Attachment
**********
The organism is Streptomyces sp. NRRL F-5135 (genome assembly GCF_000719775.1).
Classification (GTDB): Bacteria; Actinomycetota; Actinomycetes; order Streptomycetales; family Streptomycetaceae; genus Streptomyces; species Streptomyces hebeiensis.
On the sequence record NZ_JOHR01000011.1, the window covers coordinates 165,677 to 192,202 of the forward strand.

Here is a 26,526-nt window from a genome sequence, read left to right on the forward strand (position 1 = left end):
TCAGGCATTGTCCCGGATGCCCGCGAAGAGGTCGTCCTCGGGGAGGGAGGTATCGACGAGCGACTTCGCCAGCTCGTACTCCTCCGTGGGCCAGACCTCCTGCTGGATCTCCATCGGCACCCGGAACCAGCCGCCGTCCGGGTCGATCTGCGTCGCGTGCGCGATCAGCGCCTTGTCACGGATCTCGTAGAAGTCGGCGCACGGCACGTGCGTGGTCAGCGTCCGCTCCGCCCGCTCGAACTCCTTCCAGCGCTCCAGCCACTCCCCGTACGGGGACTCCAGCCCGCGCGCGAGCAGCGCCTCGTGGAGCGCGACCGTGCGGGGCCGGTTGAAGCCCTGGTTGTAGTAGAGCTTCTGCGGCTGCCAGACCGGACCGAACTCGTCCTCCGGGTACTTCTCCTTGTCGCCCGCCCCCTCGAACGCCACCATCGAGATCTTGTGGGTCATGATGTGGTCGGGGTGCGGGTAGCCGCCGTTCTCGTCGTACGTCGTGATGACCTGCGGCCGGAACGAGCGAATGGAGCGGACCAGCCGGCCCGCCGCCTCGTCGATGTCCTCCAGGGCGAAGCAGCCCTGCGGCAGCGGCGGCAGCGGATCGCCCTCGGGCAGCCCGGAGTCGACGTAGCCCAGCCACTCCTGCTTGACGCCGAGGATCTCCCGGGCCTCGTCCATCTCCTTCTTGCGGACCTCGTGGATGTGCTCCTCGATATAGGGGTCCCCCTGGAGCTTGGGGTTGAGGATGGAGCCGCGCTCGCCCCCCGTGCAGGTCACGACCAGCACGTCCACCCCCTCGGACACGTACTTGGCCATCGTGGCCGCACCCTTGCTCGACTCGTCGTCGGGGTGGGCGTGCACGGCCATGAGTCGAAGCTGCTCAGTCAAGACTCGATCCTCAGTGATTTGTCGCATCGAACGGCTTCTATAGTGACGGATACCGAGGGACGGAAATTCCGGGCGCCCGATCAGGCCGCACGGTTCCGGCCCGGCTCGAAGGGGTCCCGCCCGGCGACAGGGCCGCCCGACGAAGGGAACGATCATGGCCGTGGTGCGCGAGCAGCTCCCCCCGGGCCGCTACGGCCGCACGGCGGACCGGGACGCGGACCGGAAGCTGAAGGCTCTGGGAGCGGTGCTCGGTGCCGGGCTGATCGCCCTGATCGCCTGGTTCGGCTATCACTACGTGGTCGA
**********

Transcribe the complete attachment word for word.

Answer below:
The organism is Streptomyces sp. NRRL F-5135 (genome assembly GCF_000719775.1).
Classification (GTDB): Bacteria; Actinomycetota; Actinomycetes; order Streptomycetales; family Streptomycetaceae; genus Streptomyces; species Streptomyces hebeiensis.
On the sequence record NZ_JOHR01000011.1, the window covers coordinates 165,677 to 192,202 of the forward strand.

Here is a 26,526-nt window from a genome sequence, read left to right on the forward strand (position 1 = left end):
TCAGGCATTGTCCCGGATGCCCGCGAAGAGGTCGTCCTCGGGGAGGGAGGTATCGACGAGCGACTTCGCCAGCTCGTACTCCTCCGTGGGCCAGACCTCCTGCTGGATCTCCATCGGCACCCGGAACCAGCCGCCGTCCGGGTCGATCTGCGTCGCGTGCGCGATCAGCGCCTTGTCACGGATCTCGTAGAAGTCGGCGCACGGCACGTGCGTGGTCAGCGTCCGCTCCGCCCGCTCGAACTCCTTCCAGCGCTCCAGCCACTCCCCGTACGGGGACTCCAGCCCGCGCGCGAGCAGCGCCTCGTGGAGCGCGACCGTGCGGGGCCGGTTGAAGCCCTGGTTGTAGTAGAGCTTCTGCGGCTGCCAGACCGGACCGAACTCGTCCTCCGGGTACTTCTCCTTGTCGCCCGCCCCCTCGAACGCCACCATCGAGATCTTGTGGGTCATGATGTGGTCGGGGTGCGGGTAGCCGCCGTTCTCGTCGTACGTCGTGATGACCTGCGGCCGGAACGAGCGAATGGAGCGGACCAGCCGGCCCGCCGCCTCGTCGATGTCCTCCAGGGCGAAGCAGCCCTGCGGCAGCGGCGGCAGCGGATCGCCCTCGGGCAGCCCGGAGTCGACGTAGCCCAGCCACTCCTGCTTGACGCCGAGGATCTCCCGGGCCTCGTCCATCTCCTTCTTGCGGACCTCGTGGATGTGCTCCTCGATATAGGGGTCCCCCTGGAGCTTGGGGTTGAGGATGGAGCCGCGCTCGCCCCCCGTGCAGGTCACGACCAGCACGTCCACCCCCTCGGACACGTACTTGGCCATCGTGGCCGCACCCTTGCTCGACTCGTCGTCGGGGTGGGCGTGCACGGCCATGAGTCGAAGCTGCTCAGTCAAGACTCGATCCTCAGTGATTTGTCGCATCGAACGGCTTCTATAGTGACGGATACCGAGGGACGGAAATTCCGGGCGCCCGATCAGGCCGCACGGTTCCGGCCCGGCTCGAAGGGGTCCCGCCCGGCGACAGGGCCGCCCGACGAAGGGAACGATCATGGCCGTGGTGCGCGAGCAGCTCCCCCCGGGCCGCTACGGCCGCACGGCGGACCGGGACGCGGACCGGAAGCTGAAGGCTCTGGGAGCGGTGCTCGGTGCCGGGCTGATCGCCCTGATCGCCTGGTTCGGCTATCACTACGTGGTCGA